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Cullum v. Board of Education of Township of North Bergen

New Jersey Supreme Court

Decided: May 3, 1954.


For affirmance -- Chief Justice Vanderbilt, and Justices Wachenfeld, Burling, Jacobs, and Brennan. For reversal -- Justices Heher and Oliphant. The opinion of the court was delivered by Jacobs, J.


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This is an appeal, pursuant to certification granted under R.R. 1:10-2, from a judgment in favor of the defendant-respondent, originally rendered by the Commissioner of Education, affirmed without opinion by the State Board of Education, and affirmed by the Appellate Division in an opinion reported in Cullum v. Board of Education of North Bergen Tp., 27 N.J. Super. 243 (1953).

Robert E. Madden, Superintendent of Schools for the Township of North Bergen, died on January 13, 1952. Three days later Stephen H. Magnus, president of the North Bergen Board of Education, Edith Beck, vice-president, and John Halligan and Edward H. Marck, members, met at luncheon and agreed that they would observe a 30-day mourning period before undertaking the task of selecting a new school superintendent.

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George Eichler, the remaining member of the board, was informed of the agreement and acquiesced. North Bergen school principals who were interested in being considered for the appointment were told by the president and vice-president not to file applications until after the mourning period had expired.

Mr. Marck had been a member of the board for about nine months and his term was about to expire on January 31, 1952. He learned that he would not be reappointed and on January 20th he suggested to the president and vice-president of the board that the appointment of the superintendent be considered. They declined because of the mourning period. On January 23rd Township Commissioner Harry Buesser called upon James J. Goodman, secretary of the board, and asked that he call a special meeting; the request was refused on the ground that, under the board's resolution, special meetings were to be called only upon order of the president or upon written request of three members. Mr. Marck testified that he had asked the commissioner to obtain a notice from Mr. Goodman calling a special meeting for the purpose of appointing a superintendent. Vice-President Beck testified that on January 24th the commissioner asked her whether she would sign a request for a special meeting and threatened that her husband "would be out of a job" if she did not.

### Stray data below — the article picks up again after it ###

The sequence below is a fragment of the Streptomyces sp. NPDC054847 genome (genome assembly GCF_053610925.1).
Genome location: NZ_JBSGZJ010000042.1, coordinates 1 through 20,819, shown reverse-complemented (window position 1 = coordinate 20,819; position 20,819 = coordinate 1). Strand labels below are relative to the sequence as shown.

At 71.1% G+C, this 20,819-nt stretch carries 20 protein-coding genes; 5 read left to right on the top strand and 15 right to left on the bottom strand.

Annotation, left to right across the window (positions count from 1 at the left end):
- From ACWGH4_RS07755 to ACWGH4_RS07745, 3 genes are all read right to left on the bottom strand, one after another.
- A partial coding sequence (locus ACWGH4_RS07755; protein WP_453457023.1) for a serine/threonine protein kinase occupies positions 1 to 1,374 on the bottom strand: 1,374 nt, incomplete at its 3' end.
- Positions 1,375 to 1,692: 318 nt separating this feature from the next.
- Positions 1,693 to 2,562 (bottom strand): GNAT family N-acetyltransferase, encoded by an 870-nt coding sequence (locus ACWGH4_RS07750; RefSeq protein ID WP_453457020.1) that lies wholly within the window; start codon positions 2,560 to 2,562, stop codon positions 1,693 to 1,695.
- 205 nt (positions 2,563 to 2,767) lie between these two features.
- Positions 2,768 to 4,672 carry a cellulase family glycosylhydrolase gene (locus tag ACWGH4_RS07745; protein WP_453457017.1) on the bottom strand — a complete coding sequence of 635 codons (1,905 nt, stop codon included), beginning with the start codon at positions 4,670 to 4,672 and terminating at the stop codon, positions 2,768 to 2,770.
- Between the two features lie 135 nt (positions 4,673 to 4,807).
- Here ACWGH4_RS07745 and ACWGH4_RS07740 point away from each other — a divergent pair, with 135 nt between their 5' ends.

At about the same time Mr. Marck met the plaintiff John E. Cullum, a North Bergen school principal, and told him that he had better prepare his application for appointment as superintendent. Under date of January 24th the plaintiff addressed a letter application to the secretary of the board listing his qualifications and experience. On January 28th Mr. Marck visited the board's office and examined its records and resolutions with particular reference to the notice requirement for special meetings. As he was leaving, Mr. Goodman entered and although they exchanged greetings there was no discussion between them. Later that day Mr. Goodman went to Atlantic City, allegedly because of illness, and did not return home until Saturday night, February 2nd. On January 29th Messrs. Marck and Halligan went to the

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board's office with a letter, signed by themselves and Mrs. Beck and addressed to Mr. Goodman, requesting that he call a special meeting for January 31st. Since Mr. Goodman could not be located the letter was left at his office and notices signed by Messrs. Marck and Halligan and Mrs. Beck were then served personally on Messrs. Magnus and Eichler. The notices stated that a meeting of the board would be held at the Assembly Chambers, Town Hall, on January 31st at 8 P.M. "for the purpose of considering the appointment of a Superintendent of Schools and for such other business as may come before said meeting."

During the afternoon of January 31st Messrs. Marck and Halligan called at the board's office and arranged to have a formal resolution typed; it named the plaintiff as superintendent of schools for the term of five years commencing January 31st at a salary of $7,500 for the first and second years, $8,000 for the third and fourth years and $8,500 for the fifth year. At 7 P.M. on January 31, 1952 Messrs. Marck and Halligan and Mrs. Beck met "in caucus" and at 7:55 P.M. they signed the resolution appointing the plaintiff as superintendent. At 8 P.M., in the presence of Messrs. Marck and Halligan and Mrs. Beck, the public meeting was called to order; Messrs. Magnus and Eichler did not attend. Mr. Halligan acted as temporary chairman and after brief formal preliminaries the resolution was adopted without any discussion and above objection from the floor that the appointment was being made without its "consideration" as provided in the notice. In response to the objection Mr. Halligan stated: "We have met since 7:00 o'clock in caucus and we have decided who is the superintendent, so we are presenting to you now at 8:00 o'clock a resolution naming Mr. Cullum as Superintendent of Schools." Apparently the appointment had been decided upon and made without any examination whatever of any applications on file. Mr. Halligan testified that he had not even seen the plaintiff's application until a copy was handed to him on his way from the caucus to the public meeting. Mr. Marck testified that he never saw any applications; he acknowledged that although he had asked